Jacob Merjon and the Great Dream Fish
by Mary Stebbins Taitt, second draft (1.5, really!)
Back in the times when there was still magic in the world, yesterday, or the day before, Jacob, who gathered crabs and clams, lived with his fisher-folk parents. The times were changing and magic came less and less often, and many people said it was gone from the world, but Jacob knew better.When Jacob was out clamming in the fog, he had seen merwomen and mermen rise out of the water, riding on the backs of dolphins, and had often wished he could do that, too. He knew that the word mer simply meant sea. These were the sea folk, who were blessed, in these days of fading magic, with more magic than the landfolk.
One day, when Jacob had bagged his clams in nets and set them in a shallow tide pool to stay alive until later, he went exploring, as he liked to do. He swam out to a little island with a rocky cliff around it. He saw no way up the cliffs, so he swam to the other side. The waves there crashed hard on the rocks, and Jacob almost turned back, but he saw a crack in the rocks, and swimming hard against the power of the crashing waves and the suck of the undertow, he slipped through the crack to a small beach.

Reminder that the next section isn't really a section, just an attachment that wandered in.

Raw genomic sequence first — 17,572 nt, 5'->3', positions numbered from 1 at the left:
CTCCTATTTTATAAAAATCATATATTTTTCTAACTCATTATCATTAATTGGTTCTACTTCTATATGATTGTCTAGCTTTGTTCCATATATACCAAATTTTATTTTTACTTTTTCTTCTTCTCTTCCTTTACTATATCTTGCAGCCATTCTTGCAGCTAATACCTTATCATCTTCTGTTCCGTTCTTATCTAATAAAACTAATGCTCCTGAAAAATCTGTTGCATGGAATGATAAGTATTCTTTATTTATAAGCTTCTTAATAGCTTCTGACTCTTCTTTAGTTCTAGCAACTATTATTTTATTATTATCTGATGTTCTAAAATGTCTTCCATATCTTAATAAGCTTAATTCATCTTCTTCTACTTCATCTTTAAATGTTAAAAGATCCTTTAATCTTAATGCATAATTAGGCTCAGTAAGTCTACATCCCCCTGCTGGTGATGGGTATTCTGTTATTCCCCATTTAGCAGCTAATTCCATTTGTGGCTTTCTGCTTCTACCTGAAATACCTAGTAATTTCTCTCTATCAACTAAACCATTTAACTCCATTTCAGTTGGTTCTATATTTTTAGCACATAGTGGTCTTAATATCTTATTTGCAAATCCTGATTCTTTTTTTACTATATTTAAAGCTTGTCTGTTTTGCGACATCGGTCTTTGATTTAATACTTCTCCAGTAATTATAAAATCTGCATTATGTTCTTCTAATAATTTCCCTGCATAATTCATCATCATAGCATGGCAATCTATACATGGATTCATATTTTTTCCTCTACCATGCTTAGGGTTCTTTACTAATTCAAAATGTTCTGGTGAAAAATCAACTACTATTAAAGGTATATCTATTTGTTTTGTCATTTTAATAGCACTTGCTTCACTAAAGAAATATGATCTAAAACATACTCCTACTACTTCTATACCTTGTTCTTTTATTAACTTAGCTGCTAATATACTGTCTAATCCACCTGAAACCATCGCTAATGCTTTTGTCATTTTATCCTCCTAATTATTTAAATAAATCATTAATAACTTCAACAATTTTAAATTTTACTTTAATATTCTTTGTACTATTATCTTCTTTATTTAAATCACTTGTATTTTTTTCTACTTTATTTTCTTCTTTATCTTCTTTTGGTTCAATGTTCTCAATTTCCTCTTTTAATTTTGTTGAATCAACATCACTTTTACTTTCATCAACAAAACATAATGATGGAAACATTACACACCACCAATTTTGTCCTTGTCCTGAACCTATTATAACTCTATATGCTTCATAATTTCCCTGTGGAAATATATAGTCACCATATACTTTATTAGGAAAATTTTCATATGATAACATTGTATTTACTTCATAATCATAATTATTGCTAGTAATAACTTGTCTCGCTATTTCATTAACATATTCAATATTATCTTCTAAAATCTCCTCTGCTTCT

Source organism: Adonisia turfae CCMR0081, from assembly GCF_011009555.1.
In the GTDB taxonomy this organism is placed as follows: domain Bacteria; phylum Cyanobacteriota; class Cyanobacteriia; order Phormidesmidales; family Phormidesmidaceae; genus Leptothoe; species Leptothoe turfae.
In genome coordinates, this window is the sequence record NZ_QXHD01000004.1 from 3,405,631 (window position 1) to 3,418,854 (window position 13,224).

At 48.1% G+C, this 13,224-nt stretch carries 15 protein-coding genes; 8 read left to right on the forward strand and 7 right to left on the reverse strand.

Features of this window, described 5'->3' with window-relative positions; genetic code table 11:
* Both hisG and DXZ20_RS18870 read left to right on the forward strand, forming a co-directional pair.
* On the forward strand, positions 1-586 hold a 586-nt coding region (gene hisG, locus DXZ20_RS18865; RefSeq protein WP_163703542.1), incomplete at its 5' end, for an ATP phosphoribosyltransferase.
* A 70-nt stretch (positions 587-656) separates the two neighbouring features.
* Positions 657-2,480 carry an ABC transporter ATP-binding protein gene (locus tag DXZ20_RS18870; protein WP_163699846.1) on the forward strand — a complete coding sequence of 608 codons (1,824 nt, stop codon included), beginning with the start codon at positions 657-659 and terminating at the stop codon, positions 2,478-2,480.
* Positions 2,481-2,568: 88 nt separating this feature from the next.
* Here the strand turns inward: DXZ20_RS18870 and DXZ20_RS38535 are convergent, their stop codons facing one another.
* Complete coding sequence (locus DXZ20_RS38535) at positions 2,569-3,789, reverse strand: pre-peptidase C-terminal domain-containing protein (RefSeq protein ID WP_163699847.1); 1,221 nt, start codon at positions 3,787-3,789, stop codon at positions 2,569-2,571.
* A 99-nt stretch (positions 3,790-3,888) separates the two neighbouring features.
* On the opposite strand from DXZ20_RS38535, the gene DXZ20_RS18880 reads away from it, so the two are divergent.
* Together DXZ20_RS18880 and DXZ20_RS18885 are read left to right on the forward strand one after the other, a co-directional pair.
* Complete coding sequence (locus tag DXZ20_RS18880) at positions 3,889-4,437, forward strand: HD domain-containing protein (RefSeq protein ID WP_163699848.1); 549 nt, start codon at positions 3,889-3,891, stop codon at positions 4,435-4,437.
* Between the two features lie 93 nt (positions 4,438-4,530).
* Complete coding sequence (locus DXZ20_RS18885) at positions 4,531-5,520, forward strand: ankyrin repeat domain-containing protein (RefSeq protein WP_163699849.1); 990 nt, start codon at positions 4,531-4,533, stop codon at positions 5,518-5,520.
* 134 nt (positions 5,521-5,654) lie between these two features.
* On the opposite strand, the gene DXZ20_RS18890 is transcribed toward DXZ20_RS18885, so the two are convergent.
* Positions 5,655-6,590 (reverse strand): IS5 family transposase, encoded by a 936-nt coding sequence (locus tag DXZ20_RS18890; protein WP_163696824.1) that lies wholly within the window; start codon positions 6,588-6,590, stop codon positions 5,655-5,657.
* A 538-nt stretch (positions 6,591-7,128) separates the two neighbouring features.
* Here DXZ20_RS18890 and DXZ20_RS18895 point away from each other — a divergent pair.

A boy his own age was sitting on a rock in the water staring at the sky, and he turned to look at Jacob, and smiled. "I've been waiting for you," he said. I was hoping you would come."
When Jacob swam close, and sat beside the boy, he saw that the boy was a mer child. Under the water, which was clear and still in the tiny bay, Jacob could see that the boy had a tail instead of legs. He sat in the water beside him.
"You,” said the boy, “are not the 7th son of the 7th son, but you have the seed somehow, in spite of this discrepancy. You have the sight, the ability to learn magic. That happens only extremely rarely, so you are truly blessed."
"I thought magic was leaving the world," said Jacob.
"No. It's going into a hiding. That's almost the same thing. But the sea witch has seen you seeing us, and she knows. She will visit you soon, if you give the word."
"What is the word? And what will happen?" asked Jacob.
"Have you heard of the great fish?
"You mean the whale that swallowed Jonah?"